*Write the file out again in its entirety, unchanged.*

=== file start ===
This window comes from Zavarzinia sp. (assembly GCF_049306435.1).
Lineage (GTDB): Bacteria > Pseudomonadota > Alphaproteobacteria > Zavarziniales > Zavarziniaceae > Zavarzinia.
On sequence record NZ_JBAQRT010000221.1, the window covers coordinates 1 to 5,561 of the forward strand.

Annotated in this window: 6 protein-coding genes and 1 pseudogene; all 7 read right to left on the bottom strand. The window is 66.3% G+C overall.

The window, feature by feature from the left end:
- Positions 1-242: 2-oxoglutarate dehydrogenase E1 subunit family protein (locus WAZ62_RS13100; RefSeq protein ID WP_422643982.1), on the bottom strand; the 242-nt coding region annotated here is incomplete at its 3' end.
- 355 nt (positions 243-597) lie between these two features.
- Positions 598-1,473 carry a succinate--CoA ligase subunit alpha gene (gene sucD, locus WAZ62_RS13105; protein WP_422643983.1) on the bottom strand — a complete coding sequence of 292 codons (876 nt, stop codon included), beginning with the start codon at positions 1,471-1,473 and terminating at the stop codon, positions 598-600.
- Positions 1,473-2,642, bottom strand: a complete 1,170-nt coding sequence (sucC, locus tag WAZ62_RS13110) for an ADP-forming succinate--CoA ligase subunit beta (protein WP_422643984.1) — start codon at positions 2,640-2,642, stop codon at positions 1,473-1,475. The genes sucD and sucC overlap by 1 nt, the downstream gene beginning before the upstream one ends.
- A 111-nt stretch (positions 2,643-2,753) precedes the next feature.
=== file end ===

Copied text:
This window comes from Zavarzinia sp. (assembly GCF_049306435.1).
Lineage (GTDB): Bacteria > Pseudomonadota > Alphaproteobacteria > Zavarziniales > Zavarziniaceae > Zavarzinia.
On sequence record NZ_JBAQRT010000221.1, the window covers coordinates 1 to 5,561 of the forward strand.

Annotated in this window: 6 protein-coding genes and 1 pseudogene; all 7 read right to left on the bottom strand. The window is 66.3% G+C overall.

The window, feature by feature from the left end:
- Positions 1-242: 2-oxoglutarate dehydrogenase E1 subunit family protein (locus WAZ62_RS13100; RefSeq protein ID WP_422643982.1), on the bottom strand; the 242-nt coding region annotated here is incomplete at its 3' end.
- 355 nt (positions 243-597) lie between these two features.
- Positions 598-1,473 carry a succinate--CoA ligase subunit alpha gene (gene sucD, locus WAZ62_RS13105; protein WP_422643983.1) on the bottom strand — a complete coding sequence of 292 codons (876 nt, stop codon included), beginning with the start codon at positions 1,471-1,473 and terminating at the stop codon, positions 598-600.
- Positions 1,473-2,642, bottom strand: a complete 1,170-nt coding sequence (sucC, locus tag WAZ62_RS13110) for an ADP-forming succinate--CoA ligase subunit beta (protein WP_422643984.1) — start codon at positions 2,640-2,642, stop codon at positions 1,473-1,475. The genes sucD and sucC overlap by 1 nt, the downstream gene beginning before the upstream one ends.
- A 111-nt stretch (positions 2,643-2,753) precedes the next feature.